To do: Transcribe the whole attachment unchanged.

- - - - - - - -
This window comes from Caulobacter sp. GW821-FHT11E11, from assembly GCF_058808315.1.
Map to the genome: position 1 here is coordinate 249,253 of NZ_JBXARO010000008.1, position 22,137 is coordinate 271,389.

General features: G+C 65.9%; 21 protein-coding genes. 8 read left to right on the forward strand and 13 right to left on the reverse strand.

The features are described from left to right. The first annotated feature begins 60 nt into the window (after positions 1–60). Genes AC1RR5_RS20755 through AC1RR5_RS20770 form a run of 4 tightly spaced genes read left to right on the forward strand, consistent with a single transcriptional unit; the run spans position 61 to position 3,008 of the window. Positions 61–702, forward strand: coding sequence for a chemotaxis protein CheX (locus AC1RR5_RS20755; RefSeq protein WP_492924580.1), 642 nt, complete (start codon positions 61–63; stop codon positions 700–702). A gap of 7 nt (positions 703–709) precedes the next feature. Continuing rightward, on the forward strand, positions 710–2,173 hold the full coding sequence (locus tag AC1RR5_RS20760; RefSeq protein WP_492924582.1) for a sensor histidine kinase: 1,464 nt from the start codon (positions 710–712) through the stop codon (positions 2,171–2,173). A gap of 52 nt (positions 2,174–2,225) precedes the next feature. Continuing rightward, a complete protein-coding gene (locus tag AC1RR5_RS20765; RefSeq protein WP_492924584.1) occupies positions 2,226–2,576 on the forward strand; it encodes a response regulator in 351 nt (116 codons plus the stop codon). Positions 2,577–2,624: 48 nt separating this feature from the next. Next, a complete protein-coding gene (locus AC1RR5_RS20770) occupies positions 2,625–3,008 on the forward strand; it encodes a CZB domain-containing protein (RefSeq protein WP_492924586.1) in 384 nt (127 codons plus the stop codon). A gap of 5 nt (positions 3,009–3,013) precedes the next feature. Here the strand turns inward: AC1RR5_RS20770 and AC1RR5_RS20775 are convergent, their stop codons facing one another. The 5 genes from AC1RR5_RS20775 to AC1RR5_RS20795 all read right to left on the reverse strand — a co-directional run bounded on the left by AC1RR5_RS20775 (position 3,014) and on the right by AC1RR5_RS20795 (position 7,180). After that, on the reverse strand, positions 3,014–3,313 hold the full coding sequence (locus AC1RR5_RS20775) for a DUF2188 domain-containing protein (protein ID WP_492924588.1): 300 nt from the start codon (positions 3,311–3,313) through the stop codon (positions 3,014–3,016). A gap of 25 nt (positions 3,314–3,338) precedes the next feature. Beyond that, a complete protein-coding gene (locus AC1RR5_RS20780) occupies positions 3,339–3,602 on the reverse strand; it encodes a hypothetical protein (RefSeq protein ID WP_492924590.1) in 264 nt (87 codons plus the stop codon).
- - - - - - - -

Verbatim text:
This window comes from Caulobacter sp. GW821-FHT11E11, from assembly GCF_058808315.1.
Map to the genome: position 1 here is coordinate 249,253 of NZ_JBXARO010000008.1, position 22,137 is coordinate 271,389.

General features: G+C 65.9%; 21 protein-coding genes. 8 read left to right on the forward strand and 13 right to left on the reverse strand.

The features are described from left to right. The first annotated feature begins 60 nt into the window (after positions 1–60). Genes AC1RR5_RS20755 through AC1RR5_RS20770 form a run of 4 tightly spaced genes read left to right on the forward strand, consistent with a single transcriptional unit; the run spans position 61 to position 3,008 of the window. Positions 61–702, forward strand: coding sequence for a chemotaxis protein CheX (locus AC1RR5_RS20755; RefSeq protein WP_492924580.1), 642 nt, complete (start codon positions 61–63; stop codon positions 700–702). A gap of 7 nt (positions 703–709) precedes the next feature. Continuing rightward, on the forward strand, positions 710–2,173 hold the full coding sequence (locus tag AC1RR5_RS20760; RefSeq protein WP_492924582.1) for a sensor histidine kinase: 1,464 nt from the start codon (positions 710–712) through the stop codon (positions 2,171–2,173). A gap of 52 nt (positions 2,174–2,225) precedes the next feature. Continuing rightward, a complete protein-coding gene (locus tag AC1RR5_RS20765; RefSeq protein WP_492924584.1) occupies positions 2,226–2,576 on the forward strand; it encodes a response regulator in 351 nt (116 codons plus the stop codon). Positions 2,577–2,624: 48 nt separating this feature from the next. Next, a complete protein-coding gene (locus AC1RR5_RS20770) occupies positions 2,625–3,008 on the forward strand; it encodes a CZB domain-containing protein (RefSeq protein WP_492924586.1) in 384 nt (127 codons plus the stop codon). A gap of 5 nt (positions 3,009–3,013) precedes the next feature. Here the strand turns inward: AC1RR5_RS20770 and AC1RR5_RS20775 are convergent, their stop codons facing one another. The 5 genes from AC1RR5_RS20775 to AC1RR5_RS20795 all read right to left on the reverse strand — a co-directional run bounded on the left by AC1RR5_RS20775 (position 3,014) and on the right by AC1RR5_RS20795 (position 7,180). After that, on the reverse strand, positions 3,014–3,313 hold the full coding sequence (locus AC1RR5_RS20775) for a DUF2188 domain-containing protein (protein ID WP_492924588.1): 300 nt from the start codon (positions 3,311–3,313) through the stop codon (positions 3,014–3,016). A gap of 25 nt (positions 3,314–3,338) precedes the next feature. Beyond that, a complete protein-coding gene (locus AC1RR5_RS20780) occupies positions 3,339–3,602 on the reverse strand; it encodes a hypothetical protein (RefSeq protein ID WP_492924590.1) in 264 nt (87 codons plus the stop codon).